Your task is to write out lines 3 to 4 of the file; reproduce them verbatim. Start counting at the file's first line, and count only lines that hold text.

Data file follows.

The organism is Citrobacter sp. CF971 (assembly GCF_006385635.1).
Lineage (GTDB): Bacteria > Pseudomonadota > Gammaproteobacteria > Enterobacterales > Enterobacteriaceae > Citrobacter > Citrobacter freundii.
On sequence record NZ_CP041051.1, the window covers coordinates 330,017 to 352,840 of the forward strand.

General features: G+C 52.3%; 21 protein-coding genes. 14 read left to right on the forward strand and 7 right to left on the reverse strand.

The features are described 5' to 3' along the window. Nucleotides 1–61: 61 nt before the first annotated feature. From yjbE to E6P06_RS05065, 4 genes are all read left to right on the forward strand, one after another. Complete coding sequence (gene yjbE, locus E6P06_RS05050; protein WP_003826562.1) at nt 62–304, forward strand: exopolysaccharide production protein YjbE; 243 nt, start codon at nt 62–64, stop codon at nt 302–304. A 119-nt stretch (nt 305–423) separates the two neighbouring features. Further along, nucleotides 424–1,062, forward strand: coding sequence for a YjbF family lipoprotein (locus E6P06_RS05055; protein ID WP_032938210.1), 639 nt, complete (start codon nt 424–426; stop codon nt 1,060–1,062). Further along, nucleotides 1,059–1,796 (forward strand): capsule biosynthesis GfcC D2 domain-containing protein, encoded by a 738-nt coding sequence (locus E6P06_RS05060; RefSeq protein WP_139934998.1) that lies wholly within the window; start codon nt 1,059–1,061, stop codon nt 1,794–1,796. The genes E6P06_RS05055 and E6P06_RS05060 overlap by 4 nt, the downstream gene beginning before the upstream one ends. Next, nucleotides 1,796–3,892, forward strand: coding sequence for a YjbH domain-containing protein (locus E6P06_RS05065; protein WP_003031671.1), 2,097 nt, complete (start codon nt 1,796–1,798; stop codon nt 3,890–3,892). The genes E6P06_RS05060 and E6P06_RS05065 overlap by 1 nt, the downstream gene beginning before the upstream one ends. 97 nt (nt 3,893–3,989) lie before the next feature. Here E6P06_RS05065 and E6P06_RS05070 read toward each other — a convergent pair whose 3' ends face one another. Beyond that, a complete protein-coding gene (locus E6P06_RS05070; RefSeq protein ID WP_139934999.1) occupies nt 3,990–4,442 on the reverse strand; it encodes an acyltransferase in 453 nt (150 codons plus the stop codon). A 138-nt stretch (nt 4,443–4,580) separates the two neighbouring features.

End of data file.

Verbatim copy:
On sequence record NZ_CP041051.1, the window covers coordinates 330,017 to 352,840 of the forward strand.

General features: G+C 52.3%; 21 protein-coding genes. 14 read left to right on the forward strand and 7 right to left on the reverse strand.